August 12, 2010 - BP agreed today to pay $50 Million in fines assessed by the Occupational Safety and Health Administration for violations of numerous safety regulations at the BP Texas City Refinery. BP had been operating the Texas City refinery under close scrutiny by OSHA since an explosion at the plant killed 15 workers and injured 100's more in March of 2005. An agreement between BP and OSHA in September of 2005 resulted in a payment of $21 million dollars in fines (which was twice the highest amount previously assessed by OSHA). BP also agreed to a comprehensive audit of the Texas City refinery for a period of 4 years, in which BP was required to repair the facility to safe operational process standards. At the end term of the agreement last fall, OSHA determined that BP was noncompliant with the terms of the agreement and found numerous additional infractions, which resulted in $87 million in additional penalties. BP appealed those findings and an administrative hearing was scheduled for next week. The most recent developments is essentially a plea agreement by BP to avoid the hearing and is an acknowledgement of the numerous infractions identified by OSHA last year.
"My firm represented many of the victims of the 2005 explosion and the families of others who have lost loved ones working for BP in the years since. We are understandably troubled by the reality that BP continually violates industry safety practices, even when directly under the watchful eye of the OSHA. BP deliberately undercut safety at the Texas City refinery, which directly caused a tragic and very catastrophic explosion in 2005, and appears to have also caused yet another such tragedy offshore this year aboard the Deepwater Horizon rig. While we are pleased to see BP finally concede to the recent additional safety violations at the Texas City facility, we are disappointed that they were able to reduce the total amount of the penalties from $87 Million to $50 million dollars. BP should not have been able to negotiate any concessions in the amount of the penalties, particularly in light of their lengthy rap sheet on environmental and safety issues, and particularly because of all the additional harm they have caused from the rig disaster. Hopefully someday soon management at BP will grow tired of being in the international headlines as the poster child of bad business practices and reckless abandon".
The results of this decision have further potential ramifications. The confession today may cause additional troubles to BP over a lingering plea agreement reached with the Department of Justice in 2007 over the same March 2005 explosion. Under the terms of the plea agreement reached there, BP confessed to felony criminal violations of the Clean Air Act and three years of probation and payment of $50 million in fines. A unique condition of the plea also required BP to abide by the terms of the OSHA settlement agreement. With the recent findings by OSHA that they did not abide by the terms, and BP's plea today, the reevaluation of the DOJ plea could take place. BCA long opposed the original plea agreement as too lax and had sought the overthrow of the plea in prior requests to the Federal Court and to the DOJ.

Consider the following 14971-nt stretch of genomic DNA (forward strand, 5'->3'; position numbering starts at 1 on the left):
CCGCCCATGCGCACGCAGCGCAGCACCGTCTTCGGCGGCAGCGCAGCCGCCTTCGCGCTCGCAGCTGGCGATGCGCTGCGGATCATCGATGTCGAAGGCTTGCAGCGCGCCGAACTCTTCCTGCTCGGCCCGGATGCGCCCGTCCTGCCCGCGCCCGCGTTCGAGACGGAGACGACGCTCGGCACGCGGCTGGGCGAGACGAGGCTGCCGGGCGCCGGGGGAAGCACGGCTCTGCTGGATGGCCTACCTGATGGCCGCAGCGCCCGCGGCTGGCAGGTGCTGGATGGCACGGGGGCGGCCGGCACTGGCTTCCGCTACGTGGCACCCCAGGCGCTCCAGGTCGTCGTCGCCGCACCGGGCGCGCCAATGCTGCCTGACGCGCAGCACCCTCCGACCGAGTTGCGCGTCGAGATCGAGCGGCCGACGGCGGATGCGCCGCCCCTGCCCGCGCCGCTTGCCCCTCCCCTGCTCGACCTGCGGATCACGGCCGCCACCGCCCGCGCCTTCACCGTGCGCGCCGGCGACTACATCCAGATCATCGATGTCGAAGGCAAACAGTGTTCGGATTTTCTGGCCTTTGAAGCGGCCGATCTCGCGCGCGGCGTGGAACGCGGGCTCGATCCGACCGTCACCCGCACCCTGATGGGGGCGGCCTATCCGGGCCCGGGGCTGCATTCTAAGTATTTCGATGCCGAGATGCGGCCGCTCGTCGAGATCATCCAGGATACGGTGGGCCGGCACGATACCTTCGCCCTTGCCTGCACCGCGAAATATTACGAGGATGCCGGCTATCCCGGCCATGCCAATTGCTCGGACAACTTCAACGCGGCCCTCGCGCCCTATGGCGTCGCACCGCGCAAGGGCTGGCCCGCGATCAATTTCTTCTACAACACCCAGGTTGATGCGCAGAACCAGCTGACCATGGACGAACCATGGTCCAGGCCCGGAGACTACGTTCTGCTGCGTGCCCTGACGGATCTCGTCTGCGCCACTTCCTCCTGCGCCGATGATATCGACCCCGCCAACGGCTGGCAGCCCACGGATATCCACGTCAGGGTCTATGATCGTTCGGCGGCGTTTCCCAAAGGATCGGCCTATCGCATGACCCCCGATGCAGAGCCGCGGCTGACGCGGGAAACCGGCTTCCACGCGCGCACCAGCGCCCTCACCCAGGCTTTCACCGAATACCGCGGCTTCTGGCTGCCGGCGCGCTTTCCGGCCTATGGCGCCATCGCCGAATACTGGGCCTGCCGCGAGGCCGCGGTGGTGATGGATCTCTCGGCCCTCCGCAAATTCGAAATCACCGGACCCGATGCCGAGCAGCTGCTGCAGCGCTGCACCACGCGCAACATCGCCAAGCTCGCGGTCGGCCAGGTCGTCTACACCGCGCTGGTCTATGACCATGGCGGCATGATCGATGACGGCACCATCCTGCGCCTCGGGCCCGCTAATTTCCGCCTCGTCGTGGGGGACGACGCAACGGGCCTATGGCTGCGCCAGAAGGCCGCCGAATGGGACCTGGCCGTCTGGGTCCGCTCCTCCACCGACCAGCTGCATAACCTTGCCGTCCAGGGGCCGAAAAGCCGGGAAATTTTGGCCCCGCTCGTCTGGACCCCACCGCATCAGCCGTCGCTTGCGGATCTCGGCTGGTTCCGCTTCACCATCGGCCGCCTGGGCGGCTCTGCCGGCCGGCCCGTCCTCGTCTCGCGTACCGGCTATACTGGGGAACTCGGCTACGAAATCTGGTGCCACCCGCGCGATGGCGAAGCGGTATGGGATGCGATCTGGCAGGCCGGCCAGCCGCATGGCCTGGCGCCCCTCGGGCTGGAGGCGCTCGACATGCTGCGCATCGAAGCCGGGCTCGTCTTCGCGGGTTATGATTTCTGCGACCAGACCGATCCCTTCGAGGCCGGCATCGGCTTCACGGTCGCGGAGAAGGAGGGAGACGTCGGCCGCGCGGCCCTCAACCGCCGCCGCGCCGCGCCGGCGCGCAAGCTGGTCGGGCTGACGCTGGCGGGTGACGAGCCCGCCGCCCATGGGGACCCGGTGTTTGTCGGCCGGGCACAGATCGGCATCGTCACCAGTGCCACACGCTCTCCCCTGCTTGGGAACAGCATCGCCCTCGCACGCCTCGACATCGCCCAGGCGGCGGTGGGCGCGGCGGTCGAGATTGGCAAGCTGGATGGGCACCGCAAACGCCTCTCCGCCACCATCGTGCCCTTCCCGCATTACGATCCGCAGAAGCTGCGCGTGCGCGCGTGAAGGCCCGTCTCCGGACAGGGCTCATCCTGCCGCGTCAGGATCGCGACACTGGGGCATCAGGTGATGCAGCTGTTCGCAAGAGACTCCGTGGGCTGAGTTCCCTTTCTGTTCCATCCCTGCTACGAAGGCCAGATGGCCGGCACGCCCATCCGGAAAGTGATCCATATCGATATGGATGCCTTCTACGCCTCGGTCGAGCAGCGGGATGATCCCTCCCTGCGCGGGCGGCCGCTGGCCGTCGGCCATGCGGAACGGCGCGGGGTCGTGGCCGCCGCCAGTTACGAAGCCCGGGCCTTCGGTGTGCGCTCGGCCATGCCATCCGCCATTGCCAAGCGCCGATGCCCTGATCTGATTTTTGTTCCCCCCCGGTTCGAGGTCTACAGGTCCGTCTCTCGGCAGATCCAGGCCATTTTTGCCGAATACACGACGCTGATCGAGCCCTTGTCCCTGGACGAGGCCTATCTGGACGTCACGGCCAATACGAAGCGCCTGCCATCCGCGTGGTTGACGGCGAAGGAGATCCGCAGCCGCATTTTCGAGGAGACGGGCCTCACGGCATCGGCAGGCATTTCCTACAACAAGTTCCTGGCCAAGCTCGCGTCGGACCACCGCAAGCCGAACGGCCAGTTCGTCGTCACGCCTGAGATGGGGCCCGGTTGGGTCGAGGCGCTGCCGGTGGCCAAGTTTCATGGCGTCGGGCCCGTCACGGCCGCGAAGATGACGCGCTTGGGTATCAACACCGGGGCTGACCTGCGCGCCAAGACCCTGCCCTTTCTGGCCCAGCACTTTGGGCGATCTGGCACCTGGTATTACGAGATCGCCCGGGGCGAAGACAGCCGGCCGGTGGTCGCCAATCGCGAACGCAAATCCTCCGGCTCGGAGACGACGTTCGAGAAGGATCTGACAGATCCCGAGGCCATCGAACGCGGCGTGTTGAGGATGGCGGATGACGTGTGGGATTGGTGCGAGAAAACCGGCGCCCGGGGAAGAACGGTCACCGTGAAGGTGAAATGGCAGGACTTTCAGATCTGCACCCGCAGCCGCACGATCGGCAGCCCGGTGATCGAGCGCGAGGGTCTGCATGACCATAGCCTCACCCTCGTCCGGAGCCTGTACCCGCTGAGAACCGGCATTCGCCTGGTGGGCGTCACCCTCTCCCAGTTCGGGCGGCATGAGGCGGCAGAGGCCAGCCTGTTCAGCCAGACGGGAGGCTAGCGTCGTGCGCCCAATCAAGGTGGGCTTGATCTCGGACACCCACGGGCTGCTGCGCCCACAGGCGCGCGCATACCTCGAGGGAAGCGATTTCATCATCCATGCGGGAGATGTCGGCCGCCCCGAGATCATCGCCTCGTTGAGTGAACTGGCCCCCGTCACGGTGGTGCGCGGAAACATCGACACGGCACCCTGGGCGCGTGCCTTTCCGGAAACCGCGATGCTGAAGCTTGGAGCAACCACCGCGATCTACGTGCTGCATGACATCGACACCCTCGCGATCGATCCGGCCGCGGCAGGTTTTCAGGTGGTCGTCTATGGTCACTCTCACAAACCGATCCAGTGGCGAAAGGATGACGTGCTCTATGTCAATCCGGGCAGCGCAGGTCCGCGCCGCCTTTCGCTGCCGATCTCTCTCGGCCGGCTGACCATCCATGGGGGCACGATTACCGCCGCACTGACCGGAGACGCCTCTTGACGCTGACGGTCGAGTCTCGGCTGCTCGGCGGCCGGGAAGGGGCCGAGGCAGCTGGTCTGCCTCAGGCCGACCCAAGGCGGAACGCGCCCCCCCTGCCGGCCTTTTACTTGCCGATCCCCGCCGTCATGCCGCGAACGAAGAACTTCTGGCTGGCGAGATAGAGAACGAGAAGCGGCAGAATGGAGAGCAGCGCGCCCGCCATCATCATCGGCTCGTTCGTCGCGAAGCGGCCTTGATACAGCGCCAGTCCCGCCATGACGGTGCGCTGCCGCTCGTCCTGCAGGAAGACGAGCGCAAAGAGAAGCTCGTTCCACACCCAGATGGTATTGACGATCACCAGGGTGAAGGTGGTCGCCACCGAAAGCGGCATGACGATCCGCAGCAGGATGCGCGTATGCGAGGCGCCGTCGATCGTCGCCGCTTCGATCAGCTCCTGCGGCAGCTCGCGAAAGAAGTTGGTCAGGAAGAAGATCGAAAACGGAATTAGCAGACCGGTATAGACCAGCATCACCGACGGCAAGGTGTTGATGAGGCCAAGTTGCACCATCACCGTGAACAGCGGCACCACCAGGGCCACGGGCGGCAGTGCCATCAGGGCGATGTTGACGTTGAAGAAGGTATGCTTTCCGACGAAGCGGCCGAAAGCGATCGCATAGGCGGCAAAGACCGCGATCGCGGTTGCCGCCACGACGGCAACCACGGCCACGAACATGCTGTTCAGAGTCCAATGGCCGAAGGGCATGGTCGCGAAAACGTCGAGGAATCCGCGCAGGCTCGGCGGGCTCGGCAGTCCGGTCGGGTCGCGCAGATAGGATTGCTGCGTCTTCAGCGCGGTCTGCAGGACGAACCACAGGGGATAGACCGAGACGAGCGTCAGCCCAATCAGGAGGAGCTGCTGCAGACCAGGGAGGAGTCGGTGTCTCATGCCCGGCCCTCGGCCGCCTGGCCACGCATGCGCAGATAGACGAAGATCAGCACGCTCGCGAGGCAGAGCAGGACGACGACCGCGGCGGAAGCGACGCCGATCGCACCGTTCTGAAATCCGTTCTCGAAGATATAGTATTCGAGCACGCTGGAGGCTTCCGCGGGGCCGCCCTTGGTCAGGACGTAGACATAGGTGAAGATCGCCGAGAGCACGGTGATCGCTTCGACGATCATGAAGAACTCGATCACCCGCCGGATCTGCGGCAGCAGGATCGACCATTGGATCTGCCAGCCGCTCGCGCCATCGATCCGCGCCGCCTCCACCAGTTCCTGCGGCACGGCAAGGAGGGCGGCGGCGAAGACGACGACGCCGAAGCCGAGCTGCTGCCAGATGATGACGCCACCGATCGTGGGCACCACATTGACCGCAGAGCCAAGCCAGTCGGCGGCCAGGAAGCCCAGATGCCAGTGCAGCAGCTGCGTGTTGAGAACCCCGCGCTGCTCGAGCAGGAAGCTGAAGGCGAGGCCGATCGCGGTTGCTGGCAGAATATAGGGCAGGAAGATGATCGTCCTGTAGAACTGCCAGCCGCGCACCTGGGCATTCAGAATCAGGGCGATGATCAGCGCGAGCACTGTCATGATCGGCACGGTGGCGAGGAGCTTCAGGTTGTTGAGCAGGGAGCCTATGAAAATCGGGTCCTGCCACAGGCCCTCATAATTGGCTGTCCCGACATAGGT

"It is our strong belief that the findings of OSHA last fall in the rescission of the settlement agreement with BP triggered a default of the DOJ plea. Today’s additional concessions on the matter should clearly trigger a failure of compliance with the DOJ plea and further proceedings should be addressed between the Court and the DOJ".
About Brent Coon & Associates:
BCA is now at the epicenter of the oil spill litigation. In addition to representing hundreds of rig workers, shrimpers, fishermen and business/condo owners across the Gulf Coast, Brent Coon is serving on an ad hoc committee of attorneys advising and assisting Ken Feinberg on the administration of the $20B Claims Fund.
Brent Coon & Associates was the lead counsel in the BP Texas City Explosion of March 23, 2005, representing hundreds of affected workers. Working with the Chemical Safety Board, Department of Justice, the USW and other organizations, BCA released over 7 million documents to the media concerning refinery safety and played a pivotal role in establishing the occurrences of multiple, major safety violations. Conditions of settlements also included a precedent setting charitable donations program which raised 44 million dollars for UTMB, Texas A&M’s Process Safety Management Center, College of the Mainland, St. Jude’s, and the James and Linda Rowe Scholarship foundations. Brent Coon and his client Eva Rowe were awarded the Steven J. Sharp Award for Excellence by the American Association of Justice for their role.